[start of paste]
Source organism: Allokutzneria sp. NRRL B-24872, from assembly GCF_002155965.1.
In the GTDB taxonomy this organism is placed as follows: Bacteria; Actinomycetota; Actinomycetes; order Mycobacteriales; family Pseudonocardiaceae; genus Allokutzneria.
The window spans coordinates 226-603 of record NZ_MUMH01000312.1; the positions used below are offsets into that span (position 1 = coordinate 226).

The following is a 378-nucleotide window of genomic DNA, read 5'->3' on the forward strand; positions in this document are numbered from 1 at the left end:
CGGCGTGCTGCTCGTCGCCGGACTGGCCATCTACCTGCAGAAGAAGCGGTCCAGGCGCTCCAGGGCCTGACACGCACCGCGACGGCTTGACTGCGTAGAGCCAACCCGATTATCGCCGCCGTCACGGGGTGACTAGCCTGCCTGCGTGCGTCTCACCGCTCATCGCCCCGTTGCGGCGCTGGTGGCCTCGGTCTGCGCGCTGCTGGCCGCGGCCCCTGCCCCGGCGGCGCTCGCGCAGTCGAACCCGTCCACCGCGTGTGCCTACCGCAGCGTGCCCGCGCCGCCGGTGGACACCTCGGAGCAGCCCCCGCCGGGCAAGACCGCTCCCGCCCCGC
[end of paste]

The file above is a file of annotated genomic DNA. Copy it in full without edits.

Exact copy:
Source organism: Allokutzneria sp. NRRL B-24872, from assembly GCF_002155965.1.
In the GTDB taxonomy this organism is placed as follows: Bacteria; Actinomycetota; Actinomycetes; order Mycobacteriales; family Pseudonocardiaceae; genus Allokutzneria.
The window spans coordinates 226-603 of record NZ_MUMH01000312.1; the positions used below are offsets into that span (position 1 = coordinate 226).

The following is a 378-nucleotide window of genomic DNA, read 5'->3' on the forward strand; positions in this document are numbered from 1 at the left end:
CGGCGTGCTGCTCGTCGCCGGACTGGCCATCTACCTGCAGAAGAAGCGGTCCAGGCGCTCCAGGGCCTGACACGCACCGCGACGGCTTGACTGCGTAGAGCCAACCCGATTATCGCCGCCGTCACGGGGTGACTAGCCTGCCTGCGTGCGTCTCACCGCTCATCGCCCCGTTGCGGCGCTGGTGGCCTCGGTCTGCGCGCTGCTGGCCGCGGCCCCTGCCCCGGCGGCGCTCGCGCAGTCGAACCCGTCCACCGCGTGTGCCTACCGCAGCGTGCCCGCGCCGCCGGTGGACACCTCGGAGCAGCCCCCGCCGGGCAAGACCGCTCCCGCCCCGC